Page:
Das Projekt Spielfeldschnitte

Pünktlich zur Fußball Europameisterschaft der Männer 2008 konnte man in Filialen einer großen deutschen Bäckereikette ein Kuchenstück erwerben, das sich als Alternative zu Bier in Plastikbechern verstand: ein Sahnetörtchen namens Spielfeldschnitte. Das Projekt Spielfeldschnitte nahm diese Beleidigung, diese Herausforderung und diesen Namen an. Seitdem verstehen wir uns als kreative und humorvolle Begleitung der deutschen Fußballnationalmannschaft und als längst fälligen Beitrag zu einer Frauenfußball-Kultur. Wir bieten nicht nur messerscharfe Analysen zu allen Länderspielen, wir sind die kulturwissenschaftliche Stimme in der Stille des Blätterwaldes, wir sind das Theater, das um den Frauenfußball aufzuführen ist, wir wollen die Welt verändern und schreiben darüber. „My (B)Log has something to tell you.“
(The Log Lady, Twin Peaks)

Montag, 5. Juli 2010

Im Abseits: Ginger Gentile about "Goals for Girls"

The documentarists Ginger Gentile and Gabriel Balanovsky, two filmmakers working in Argentina, shot "Goals for Girls" in 2009 in the Argentinian Villa 31 shantytown in Buenos Aires. The short movie was shown at several festivals and caused an uprise of an important topic: what are the actualities of young women and girls life and what are their future prospects? The girls in "Goals for Girls" are fighting for their space to score goals on the soccerfield and to develop goals in life, in a country, where soccer is highly identity-generating but mostly reserved to male players. We spoke with Ginger Gentile about the work on the film and her views on the developement of women soccer including the aspects of gender stereotypes.

Spielfeldschnitte: First of all, tell us a little bit about your background and recent works. What are you interested in?

Ginger Gentile: I grew up in a small town in New York and then went to Columbia University in New York where I studied history and was very involved in the student activism—from union organizing to fighting sweatshops, women’s rights, anti-colonialism. After graduating in 2002, I spent a summer waitressing and then headed down to Guatemala to study Spanish, and then spent a month in Cuba before going down to Buenos Aires. My plan was to stay for a few months, learn Spanish and then head back to New York. I never thought I would make Buenos Aires my home and become a filmmaker, with my own production company, San Telmo Productions, before the age of 30!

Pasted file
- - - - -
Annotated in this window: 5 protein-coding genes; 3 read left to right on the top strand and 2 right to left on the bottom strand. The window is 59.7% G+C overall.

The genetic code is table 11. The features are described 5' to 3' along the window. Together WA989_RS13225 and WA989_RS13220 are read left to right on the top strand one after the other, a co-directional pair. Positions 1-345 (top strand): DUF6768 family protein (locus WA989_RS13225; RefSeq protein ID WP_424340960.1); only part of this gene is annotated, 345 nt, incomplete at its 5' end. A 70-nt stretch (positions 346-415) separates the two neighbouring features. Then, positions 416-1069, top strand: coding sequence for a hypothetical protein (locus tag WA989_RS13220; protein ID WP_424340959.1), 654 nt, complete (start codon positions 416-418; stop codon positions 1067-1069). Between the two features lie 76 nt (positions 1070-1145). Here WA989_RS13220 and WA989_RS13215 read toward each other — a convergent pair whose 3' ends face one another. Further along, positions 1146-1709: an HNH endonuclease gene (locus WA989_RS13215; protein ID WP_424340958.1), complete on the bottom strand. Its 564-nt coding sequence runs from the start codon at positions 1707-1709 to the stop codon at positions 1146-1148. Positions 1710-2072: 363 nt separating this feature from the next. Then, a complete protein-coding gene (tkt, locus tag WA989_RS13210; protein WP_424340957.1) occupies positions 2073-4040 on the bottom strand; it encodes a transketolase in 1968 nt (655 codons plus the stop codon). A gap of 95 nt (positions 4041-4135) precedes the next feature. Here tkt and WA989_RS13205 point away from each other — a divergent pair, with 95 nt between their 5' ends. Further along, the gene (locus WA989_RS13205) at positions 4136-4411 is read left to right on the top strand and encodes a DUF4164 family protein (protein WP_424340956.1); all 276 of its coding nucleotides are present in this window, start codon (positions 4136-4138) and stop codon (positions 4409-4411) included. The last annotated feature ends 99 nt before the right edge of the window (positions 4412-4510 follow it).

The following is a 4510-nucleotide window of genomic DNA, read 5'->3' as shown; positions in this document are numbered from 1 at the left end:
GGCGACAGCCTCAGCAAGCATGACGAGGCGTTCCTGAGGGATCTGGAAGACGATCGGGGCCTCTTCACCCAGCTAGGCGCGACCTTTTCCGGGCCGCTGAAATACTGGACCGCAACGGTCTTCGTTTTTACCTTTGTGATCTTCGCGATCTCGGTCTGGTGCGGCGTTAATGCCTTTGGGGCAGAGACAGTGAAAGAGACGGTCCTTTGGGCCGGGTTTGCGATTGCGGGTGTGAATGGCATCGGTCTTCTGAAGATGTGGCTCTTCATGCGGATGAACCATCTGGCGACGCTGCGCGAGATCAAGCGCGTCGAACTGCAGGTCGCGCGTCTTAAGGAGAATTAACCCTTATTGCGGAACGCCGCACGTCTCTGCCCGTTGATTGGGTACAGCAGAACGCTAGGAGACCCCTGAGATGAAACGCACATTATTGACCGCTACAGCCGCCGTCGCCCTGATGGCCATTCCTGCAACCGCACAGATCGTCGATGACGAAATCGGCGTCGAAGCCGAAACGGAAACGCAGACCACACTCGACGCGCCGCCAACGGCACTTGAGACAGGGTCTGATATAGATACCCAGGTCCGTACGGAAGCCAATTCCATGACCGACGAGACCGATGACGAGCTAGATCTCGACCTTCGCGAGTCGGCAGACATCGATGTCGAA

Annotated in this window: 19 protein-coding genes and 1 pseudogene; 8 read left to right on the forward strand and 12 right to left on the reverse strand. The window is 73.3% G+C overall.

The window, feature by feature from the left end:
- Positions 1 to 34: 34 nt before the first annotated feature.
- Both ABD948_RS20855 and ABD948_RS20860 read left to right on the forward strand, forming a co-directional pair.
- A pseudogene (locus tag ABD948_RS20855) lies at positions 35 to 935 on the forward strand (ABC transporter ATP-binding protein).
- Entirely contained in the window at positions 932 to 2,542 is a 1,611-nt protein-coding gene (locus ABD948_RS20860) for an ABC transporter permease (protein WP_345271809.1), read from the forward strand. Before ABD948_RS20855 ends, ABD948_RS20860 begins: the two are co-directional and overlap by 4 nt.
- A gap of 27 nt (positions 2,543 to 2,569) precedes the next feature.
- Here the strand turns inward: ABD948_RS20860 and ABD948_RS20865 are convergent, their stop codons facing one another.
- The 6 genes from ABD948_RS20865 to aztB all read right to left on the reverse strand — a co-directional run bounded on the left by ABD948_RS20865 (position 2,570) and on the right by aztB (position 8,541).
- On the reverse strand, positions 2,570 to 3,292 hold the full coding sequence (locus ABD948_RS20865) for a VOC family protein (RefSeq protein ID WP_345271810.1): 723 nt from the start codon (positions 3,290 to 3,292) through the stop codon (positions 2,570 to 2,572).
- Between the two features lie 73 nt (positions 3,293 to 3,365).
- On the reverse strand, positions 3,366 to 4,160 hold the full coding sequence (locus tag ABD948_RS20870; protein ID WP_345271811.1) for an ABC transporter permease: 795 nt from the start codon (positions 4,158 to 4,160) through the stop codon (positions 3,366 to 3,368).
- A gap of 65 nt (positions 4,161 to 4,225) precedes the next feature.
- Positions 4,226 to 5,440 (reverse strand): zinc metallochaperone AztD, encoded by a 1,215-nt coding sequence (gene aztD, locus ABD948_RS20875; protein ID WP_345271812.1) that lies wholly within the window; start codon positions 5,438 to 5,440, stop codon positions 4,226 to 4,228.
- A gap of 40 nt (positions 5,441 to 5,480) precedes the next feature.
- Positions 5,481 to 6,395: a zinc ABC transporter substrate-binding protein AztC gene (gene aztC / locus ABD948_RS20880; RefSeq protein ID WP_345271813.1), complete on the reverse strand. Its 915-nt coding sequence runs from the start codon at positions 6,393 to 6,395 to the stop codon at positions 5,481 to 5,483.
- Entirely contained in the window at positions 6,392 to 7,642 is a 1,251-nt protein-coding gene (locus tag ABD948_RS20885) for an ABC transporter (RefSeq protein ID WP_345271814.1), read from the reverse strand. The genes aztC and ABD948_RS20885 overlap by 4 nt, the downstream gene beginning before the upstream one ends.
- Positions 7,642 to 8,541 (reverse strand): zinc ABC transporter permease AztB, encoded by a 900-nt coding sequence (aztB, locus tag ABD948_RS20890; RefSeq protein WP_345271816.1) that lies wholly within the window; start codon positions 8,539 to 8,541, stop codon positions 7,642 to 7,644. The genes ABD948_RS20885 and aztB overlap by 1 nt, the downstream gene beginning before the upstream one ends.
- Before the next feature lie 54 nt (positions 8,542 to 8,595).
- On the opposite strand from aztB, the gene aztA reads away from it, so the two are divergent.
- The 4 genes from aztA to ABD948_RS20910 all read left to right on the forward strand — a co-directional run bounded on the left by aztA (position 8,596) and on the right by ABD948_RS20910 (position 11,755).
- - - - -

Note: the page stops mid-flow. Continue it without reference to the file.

A lot of the films I make, especially, ‘The Hooker and the Transvestite’, (which I co-directed with Synes Elischka and Gabriel Balanovsky) involve sexual subjects that make some people uncomfortable. Talking about sexuality is less common than showing explicit images, and this short film talks about the suffering of sex workers but it is a comedy. I believe that showing victims doesn’t help anyone: it is better to tell a story with humor and that people can relate to.
Spielfeldschnitte: How did the project about girls soccer in Argentina start?

Gentile: In 2008 my husband, Gabriel Balanovsky, and I looked for a new documentary subject to make a short film and when we met these girls in the slum we were impressed by their energy and good humor. After we made a short film that you can see at http://www.goalsforgirlsthemovie.org that entered many international festivals, we decided to turn the story into a feature documentary.
Goals for Girls: The Movie follows the struggle of a group of girls from the infamous Villa 31 shantytown in Buenos Aires who want to play a sport that is off limits to women in Argentina: soccer. With humor and colorful imagery, this documentary explores what it takes for girls to score goals on the field and reach their life goals when their families and society sees them only as future maids, criminals or teenage mothers. The experiences of these “slum soccer girls” will not only be documented by, myself and co-director Gabriel Balanovsky, but the girls themselves will contribute though a video workshop where they will learn how to interview and do basic camerawork. The audience can get uncensored view into their world and the girls will begin to take back the narrative of their own lives.
The finished documentary will be released in June 2011, during the women’s world cup in Germany. 

- The girls in "Goals for Girls" talk a lot about discrimination; is this the reality for the most girls that play soccer in Argentina? 

Women are systematically excluded from fully participating in soccer culture.  They are allowed to be fans, often portrayed as scantly dressed models wearing thongs with the teams’ colors or as soccer players girlfriends. Due to the violence that occurs at many games it is considered inappropriate for women to play, even though there are famous female boxers (world champion La Tigresa Acuna), tennis players (Gabriela Sabatinni), and the field hockey team is regularly world champion.